A Very Quick Refresher on the Origins of Porcelain Making and The West.
The history of porcelain in China is an exceptionally long one. The first known examples of "Proto Porcelains" have been discovered in kiln sites dating to the Eastern Han Dynasty in the province of Zhejiang around 1,000 BC. The shards and fragments contain Kaolin and were by their very content required to be fired in wood kilns at very high temperatures 1260 C to 1300 C., thus they are technically porcelain.
|Pair of Blue and White Kangxi Period Soldier Vases|
From those humble, yet historic beginnings 3,000 years ago Chinese porcelain and pottery making evolved over and over through thousands of; kilns, varying experimental forms, clay and kaolin formulas, coupled with an un-countable number of applied decorations and glazes.
By the 17th C. Chinese porcelain was sought and coveted around the known world. Other than in perhaps China itself, porcelain was valued more in Europe than any place else.
A Case in Point
The aforementioned Augustus the Strong of Saxony (1670-1733) actually traded a full regiment of 600 equipped soldiers to King Fredrik I of Prussia for a group of 151 early Chinese Kangxi period porcelain pieces. Part of this transaction included enormously tall blue and white Kangxi vases and were subsequently named "Dragoon Vases" after the soldiers who were used as barter for their acquisition.
Originally this collection was sent to the west via the French Jesuit Missionary Pere d'Entrecolle then living in Jingdezhen through the British East India Company and presented to Queen Sophia Charlotte of Hanover (1668-1705) who was British, sister to King George I of England and married to King Fredrik I. Upon her death, Fredrik I traded them for soldiers "owned" by Augustus the Strong. Its a fascinating story and illustrates clearly how much value was placed on these objects.
|Yuan Period Elephant Handle Vases|
David Foundation Collection
Perfection of the 18th C. Porcelain
|Pair of Kangxi Dragoon Vases, |
Fine Quality Blue and White
Motifs and Shapes and Patterns
|Fine Kangxi Period "Yen Yen" Vase, Circa 1700|
Stong Cobalt Decoration
The scenes and patterns used were drawn from all corners of Chinese art and history including religion, poetry, classical landscapes, interior domestic scenes, court scenes, eroticism, dragons, calligraphy, children playing, historic and epic events, battle scenes, gardens, flowers, insects and aquatic life. Yes its endless.
Famille Rose known as Yangcai or Foreign Colors or Fencai or Soft Colors enter China through the Jesuits
|Yongzheng Period Famille Rose Dish|
|Early Qianlong Period Export Porcelain|
Additionally the Yongzheng period saw a resurgence in making porcelains from models of the Ming period, in particular those of the Chenghua Period (1465-1487). They were even able to replicate the precise tone of the pieces, fine grained body, everted rim, these were as close to as exact copies as could be created. Doucai Chicken Chicken Cups were a particular favorite along with stem cups.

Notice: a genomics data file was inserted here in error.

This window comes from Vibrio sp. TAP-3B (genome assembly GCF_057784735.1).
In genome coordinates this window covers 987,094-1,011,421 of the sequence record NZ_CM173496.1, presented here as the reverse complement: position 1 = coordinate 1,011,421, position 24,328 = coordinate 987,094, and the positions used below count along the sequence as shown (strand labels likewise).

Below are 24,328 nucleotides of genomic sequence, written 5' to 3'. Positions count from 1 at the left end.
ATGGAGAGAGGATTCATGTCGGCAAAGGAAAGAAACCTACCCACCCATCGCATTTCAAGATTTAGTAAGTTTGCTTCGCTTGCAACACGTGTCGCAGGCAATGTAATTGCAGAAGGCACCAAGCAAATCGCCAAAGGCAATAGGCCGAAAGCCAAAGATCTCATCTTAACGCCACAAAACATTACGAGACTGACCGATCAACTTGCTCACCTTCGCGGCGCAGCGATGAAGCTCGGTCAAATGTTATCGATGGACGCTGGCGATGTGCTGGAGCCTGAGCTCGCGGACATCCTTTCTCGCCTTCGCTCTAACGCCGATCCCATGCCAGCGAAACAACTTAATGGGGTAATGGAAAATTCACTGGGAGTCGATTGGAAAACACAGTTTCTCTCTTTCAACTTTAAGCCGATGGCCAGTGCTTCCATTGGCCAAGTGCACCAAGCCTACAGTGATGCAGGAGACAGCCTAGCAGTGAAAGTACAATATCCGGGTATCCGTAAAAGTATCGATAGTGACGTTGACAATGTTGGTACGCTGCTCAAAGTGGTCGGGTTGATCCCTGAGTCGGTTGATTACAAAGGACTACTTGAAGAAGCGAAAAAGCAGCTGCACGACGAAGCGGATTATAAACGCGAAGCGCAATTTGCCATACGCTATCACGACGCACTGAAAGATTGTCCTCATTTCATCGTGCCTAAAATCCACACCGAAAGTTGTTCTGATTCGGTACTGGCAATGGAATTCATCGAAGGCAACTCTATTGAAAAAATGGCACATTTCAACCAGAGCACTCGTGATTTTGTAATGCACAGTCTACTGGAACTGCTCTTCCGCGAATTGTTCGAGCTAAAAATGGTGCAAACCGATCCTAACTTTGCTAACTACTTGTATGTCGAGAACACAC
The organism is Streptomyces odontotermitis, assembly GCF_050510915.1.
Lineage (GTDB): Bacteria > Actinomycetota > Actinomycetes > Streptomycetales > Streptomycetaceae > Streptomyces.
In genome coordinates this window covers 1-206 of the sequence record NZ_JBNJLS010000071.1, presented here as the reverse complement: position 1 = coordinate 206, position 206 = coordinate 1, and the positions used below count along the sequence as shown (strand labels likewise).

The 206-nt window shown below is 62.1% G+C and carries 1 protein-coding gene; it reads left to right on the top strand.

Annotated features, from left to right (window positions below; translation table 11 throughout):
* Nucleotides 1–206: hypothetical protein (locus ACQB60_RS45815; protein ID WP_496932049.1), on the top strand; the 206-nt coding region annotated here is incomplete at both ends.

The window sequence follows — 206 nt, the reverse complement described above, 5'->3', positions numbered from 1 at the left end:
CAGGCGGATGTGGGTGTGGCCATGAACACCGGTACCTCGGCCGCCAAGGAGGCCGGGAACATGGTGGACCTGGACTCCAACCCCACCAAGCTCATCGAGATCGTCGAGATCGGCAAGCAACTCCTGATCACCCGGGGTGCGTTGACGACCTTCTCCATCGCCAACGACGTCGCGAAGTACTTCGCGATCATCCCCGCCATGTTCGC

Hongli, The Qianlong Emperor (1735-1795)
Qianlong became the emperor of China at the age of 24 in 1735 following the death of his father Yongzheng. Like his grandfather Kangxi he was a patron of the arts and very liberal compared to his father.
|Qianlong Period Export Goose Tureens, Famille Rose Decoration|
During his life he made massive additions to the "Yuan Ming Yuan" also know as The Old Summer Palace. Initially it was called "The Imperial Gardens" and was built by his grandfather Kangxi. Initially with a small palace but an incredibly elaborate series of gardens. Eventually the building evolved into looking like a French Palace on steroids under Qianlong's rule.
|Late Qianlong Period Dinner Service|
From around the mid 1700's onward millions of pieces were produced and shipped for western gold and silver. Some were "stock patterns" others as were produced as custom services depicting Armorial wares with Crests and Coats of Arms of wealthy English, French, German, Spanish, Italian, Swedish, Dutch and Portuguese family's. Many orders comprised massive services of hundreds of pieces including a bewildering variety of tureens, covered bowls, chocolate pots, gravy boats, huge serving platters, punch bowls in some cases almost 3 feet wide. Yes of course they included tea pots, cups, saucers and tea caddies. Many examples were based on European silver forms, sometimes carved wooden models would be used as guides for the potters to follow.
|Qianlong Period Famille Rose Court Ladies, |
Carrying Lotus Blossoms
During the 18th C. the thousands of large dragon kilns operated, running day and night firing pieces for export as well as filling local demand and of course orders for the Imperial Court. In time, the finest of the export pieces were rivaling those for the Emperor in quality on all levels.
Custom pieces were also produced, porcelain figures of Dutch and English merchants, dancing figures, lavabo's, massive tureens, in the shape of full bodied Geese. The Peabody Essex Museum has one of the finest collections in the world of these pieces, along with the best China Trade Collection as well. Make a genuine effort to visit the PEM if you get to the Boston area, Salem is 40 Minutes from downtown Boston.
Toward the end of the 18th C. Trade with America began directly...and that's a whole other story.
Feel free to email or call with any questions about your own Chinese porcelains or their values.
Thank you for visiting ~ Peter Combs